Historical Storytelling

In preparing to write my new book Fortune’s Flame, I listened to and read several historical books, mostly nonfiction, and not all of them taking place in the era of Fortune’s Flame. But each of them, in their own way, succeeded far better than I did in bringing the world of the characters alive. None did so better than Death at the Priory by James Ruddick. In this tale of sexual scandal and murder in Victorian England, Ruddick goes the extra mile in order to set the events against the times in which they took place. He takes us through the characters’ lives and attempts to explain the psychological constraints and motivations behind each of their actions.

As I was listening to Death at the Priory, I identified with the characters, especially Florence Ricardo, the woman at the center of it all. I saw her as a real person in a way I hardly ever see historical figures outside of fiction.

After a scandalous involvement with a married doctor and a bad first marriage, Florence wed a successful attorney called Charles Bravo in 1875 in an attempt to escape her past. After the ceremony, however, Bravo’s true colors were revealed. Shortly after their wedding, Bravo collapsed and three days later, he died. He was poisoned but by whom remains a mystery. Ruddick thoroughly goes through each suspect one by one, explaining their motives and relaying their testimony.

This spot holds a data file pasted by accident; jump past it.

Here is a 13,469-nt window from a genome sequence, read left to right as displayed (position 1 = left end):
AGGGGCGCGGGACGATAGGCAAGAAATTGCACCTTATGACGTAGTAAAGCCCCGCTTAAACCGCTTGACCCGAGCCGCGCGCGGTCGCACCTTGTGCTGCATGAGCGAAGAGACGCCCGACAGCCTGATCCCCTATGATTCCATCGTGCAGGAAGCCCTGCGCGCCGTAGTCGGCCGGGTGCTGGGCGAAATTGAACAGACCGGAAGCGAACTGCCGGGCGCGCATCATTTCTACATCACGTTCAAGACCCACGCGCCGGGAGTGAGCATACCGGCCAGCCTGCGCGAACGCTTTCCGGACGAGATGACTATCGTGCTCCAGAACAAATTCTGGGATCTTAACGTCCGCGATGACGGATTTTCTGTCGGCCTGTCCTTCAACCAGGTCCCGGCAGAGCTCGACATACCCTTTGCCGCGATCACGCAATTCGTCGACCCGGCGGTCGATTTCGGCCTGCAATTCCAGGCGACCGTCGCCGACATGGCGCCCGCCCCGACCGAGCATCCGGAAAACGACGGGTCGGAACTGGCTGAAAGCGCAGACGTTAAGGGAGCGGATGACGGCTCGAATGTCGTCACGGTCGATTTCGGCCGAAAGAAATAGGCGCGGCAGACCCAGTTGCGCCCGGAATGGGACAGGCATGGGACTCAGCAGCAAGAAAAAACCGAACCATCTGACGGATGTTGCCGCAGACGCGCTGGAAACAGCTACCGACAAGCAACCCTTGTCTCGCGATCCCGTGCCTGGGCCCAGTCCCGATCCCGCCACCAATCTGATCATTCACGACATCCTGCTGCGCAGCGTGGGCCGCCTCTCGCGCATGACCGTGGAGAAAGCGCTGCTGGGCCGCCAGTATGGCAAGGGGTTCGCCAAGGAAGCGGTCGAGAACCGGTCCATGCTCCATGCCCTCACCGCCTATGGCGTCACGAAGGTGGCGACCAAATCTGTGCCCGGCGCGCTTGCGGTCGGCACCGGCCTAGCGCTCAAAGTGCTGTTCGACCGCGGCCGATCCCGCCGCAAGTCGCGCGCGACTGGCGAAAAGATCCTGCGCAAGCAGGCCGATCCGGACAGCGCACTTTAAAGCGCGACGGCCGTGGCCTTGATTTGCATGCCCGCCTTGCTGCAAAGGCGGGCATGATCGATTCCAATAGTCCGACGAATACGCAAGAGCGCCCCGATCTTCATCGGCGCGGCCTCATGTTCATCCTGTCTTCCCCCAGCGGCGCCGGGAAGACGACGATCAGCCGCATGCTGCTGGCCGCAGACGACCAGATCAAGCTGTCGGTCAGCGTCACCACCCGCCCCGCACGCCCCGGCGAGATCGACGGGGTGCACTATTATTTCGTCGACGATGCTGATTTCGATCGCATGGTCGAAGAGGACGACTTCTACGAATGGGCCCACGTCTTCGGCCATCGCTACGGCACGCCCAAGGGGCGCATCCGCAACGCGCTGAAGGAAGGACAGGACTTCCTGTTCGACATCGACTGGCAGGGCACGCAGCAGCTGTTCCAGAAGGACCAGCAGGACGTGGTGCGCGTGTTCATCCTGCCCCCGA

Although Elliot Pattison is talking about fiction in this most excellent article on the importance of historical fiction, I think in this case we can attribute it to Ruddick’s book as well: “Historical fiction thus becomes an antidote to our historical apathy. It can make those characters resonate within our spirits, not just allowing us, but motivating us, to experience their world through their eyes. There is no better vehicle for helping us discover that despite contrasts in technology and material objects, the inhabitants of those prior worlds had appetites, ambitions, frustrations and conflicts much like those we experience today. We are all, today and in the past, swimming in the same great ocean of humankind. Trying to reduce complex humans to shallow soundbites and symbols just because they are no longer living diminishes our own ability to understand humanity.”

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